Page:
An Eyefull

Something is wrong with my eye. It is red in the corner and surrounded on the outside by puffy skin. Because my eye is mildly painful and very annoying, I have avoided writing this blog for this week, even though I have some interesting material to offer for review. The information will have to wait, or loose itself at the bottom of the pile until next time. I hope to get to the eye doctor today.

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Historic Preservation of Houses of Worship

For at least several decades, churches in New Jersey have applied for and received historical preservation grants to repair damaged roofs, crumbling walls and/or stained glass windows. Recently, in Morris County, the powers that be realized that since 2012, it has provided more than $4.6 million dollars to 12 churches. The amount of money spent on the up-keep of houses of worship must have startled the county officials who brought the situation to the notice of the New Jersey Supreme Court.

The New Jersey Supreme Court reviewed the State Constitution thereby finding and citing a clause that expressly forbids public money to be used by churches. Therefore, the Court voted unanimously to uphold that clause in the State Constitution. No such specific clause is found in the US Constitution.

Does that mean churches or temples in New Jersey in need of repair cannot apply for and receive an historic preservation grant? That is not necessarily so.

One might argue that disallowing churches historical grants is against the civil rights of its membership. A church building can be as historically significant as a university or war monument. Over centuries, the Haga Sophia and Notra Dame, the Wailing Wall, world cultural patrimony, depend on money other than the donations of their followers to remain viable testaments to the spiritual aspirations of humankind.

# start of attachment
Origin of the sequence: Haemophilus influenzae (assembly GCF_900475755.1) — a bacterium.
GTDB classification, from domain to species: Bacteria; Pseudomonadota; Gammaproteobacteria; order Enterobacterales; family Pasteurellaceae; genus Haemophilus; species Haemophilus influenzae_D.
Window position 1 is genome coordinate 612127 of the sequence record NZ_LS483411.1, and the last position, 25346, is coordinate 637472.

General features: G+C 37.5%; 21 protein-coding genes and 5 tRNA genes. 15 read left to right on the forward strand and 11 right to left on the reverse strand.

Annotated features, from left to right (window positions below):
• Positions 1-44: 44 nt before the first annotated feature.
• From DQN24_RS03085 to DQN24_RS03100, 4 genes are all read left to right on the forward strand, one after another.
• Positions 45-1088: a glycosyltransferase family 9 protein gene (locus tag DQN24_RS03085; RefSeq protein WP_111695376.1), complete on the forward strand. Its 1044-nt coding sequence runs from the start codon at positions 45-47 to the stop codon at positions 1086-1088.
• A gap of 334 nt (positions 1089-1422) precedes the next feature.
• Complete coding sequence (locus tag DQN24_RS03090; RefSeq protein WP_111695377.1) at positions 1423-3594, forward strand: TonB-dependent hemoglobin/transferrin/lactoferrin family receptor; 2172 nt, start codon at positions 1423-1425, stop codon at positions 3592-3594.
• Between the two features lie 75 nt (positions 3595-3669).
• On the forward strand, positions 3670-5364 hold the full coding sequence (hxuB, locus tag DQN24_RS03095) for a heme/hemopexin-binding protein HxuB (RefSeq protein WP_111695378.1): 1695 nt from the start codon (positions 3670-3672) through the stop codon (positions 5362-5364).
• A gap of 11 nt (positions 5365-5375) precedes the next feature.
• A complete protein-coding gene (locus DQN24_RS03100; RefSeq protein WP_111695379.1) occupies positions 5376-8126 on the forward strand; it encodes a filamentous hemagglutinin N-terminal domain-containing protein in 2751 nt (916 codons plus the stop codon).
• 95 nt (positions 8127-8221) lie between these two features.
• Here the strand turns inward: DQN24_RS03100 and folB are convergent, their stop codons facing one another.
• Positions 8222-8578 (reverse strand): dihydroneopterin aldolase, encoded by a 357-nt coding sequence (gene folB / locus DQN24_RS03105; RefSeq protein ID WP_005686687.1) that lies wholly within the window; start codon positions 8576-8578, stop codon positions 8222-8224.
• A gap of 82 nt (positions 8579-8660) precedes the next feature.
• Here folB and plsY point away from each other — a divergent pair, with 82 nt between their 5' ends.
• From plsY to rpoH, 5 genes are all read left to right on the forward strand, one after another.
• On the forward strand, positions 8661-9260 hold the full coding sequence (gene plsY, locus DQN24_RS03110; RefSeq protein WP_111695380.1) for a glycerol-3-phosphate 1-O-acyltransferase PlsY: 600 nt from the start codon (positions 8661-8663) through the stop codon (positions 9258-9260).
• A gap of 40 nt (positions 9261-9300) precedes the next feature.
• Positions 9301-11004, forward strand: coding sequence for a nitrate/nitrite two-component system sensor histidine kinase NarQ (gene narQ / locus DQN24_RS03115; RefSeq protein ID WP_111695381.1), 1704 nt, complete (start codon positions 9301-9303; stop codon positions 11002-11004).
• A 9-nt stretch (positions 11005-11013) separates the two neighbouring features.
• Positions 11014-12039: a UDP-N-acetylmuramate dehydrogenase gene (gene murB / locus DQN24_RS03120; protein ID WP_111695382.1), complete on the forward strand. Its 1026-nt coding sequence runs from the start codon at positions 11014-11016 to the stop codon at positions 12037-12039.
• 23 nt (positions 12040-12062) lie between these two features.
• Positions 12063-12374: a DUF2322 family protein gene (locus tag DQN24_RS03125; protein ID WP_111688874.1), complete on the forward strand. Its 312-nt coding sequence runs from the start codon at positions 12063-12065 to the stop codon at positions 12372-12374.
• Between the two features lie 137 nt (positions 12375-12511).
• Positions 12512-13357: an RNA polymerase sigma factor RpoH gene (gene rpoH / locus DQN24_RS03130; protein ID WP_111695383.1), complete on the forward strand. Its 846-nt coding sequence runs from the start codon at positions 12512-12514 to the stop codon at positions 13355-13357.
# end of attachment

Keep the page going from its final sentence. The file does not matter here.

Laws are good things. Fortunately, in a free and democratic society, laws are not static. A fair- minded, creative lawyer can work wonders. The decision of the New Jersey Supreme Court is just another challenge to houses of worship.

 

 

 

 

 

 

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An Insight of an Aged Person

Two weeks ago, I gave myself a birthday party. It took a few months for me to put it all together. I meant this party to be a kind of swan song. Not that I intended to kill myself, or to move to Timbuktu, nothing so dramatic. I just wanted to acknowledge to myself and to my friends and family that I recognized that I was now an old woman. Probably all of them had been aware of my age status for a long time. I was just catching up. The mirror had been kind to my face for a rather long time. Regular exercise and good genes kept my body relatively pain free.

What gave my age away to me was world history. I remember so much of it. Sifting through major and minor events contributed to my personal reflection on the sorrows and blessings of my own life. In general, I had to conclude that my life has been filled with more blessings than sorrows. Most revealing was the fact that all of my blessings are/were and continue to be associated with people. And so, at my party, I read a prayer of thanksgiving, which included all of those present.

This party, intended to recognize that the end of my life was not far away, has given me a new beginning. I now accept and understand that my contributions to the lives of others now will take the form of little acts of thoughtfulness and of simple prayers for a kinder, gentler world. I can live with that.

 

 

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Assisted Suicide

Assemblyman John J. Buzichelli

935 Kings Highway

Suite 400

West Deptford, NJ 08096

 

Sir:

As life would have it, I have had the privilege being at the bedside of several persons at the hour of death, a grand parent and my both of my parents among them. I am not a member of the clergy nor am I a medical professional. My being present during the passing of so many persons, might be considered a coincidence, an act of fate or an act of Faith. Be that as it may, my experience has been that modern medicine contributes to the peace and dignity  for the one departing this earthly realm.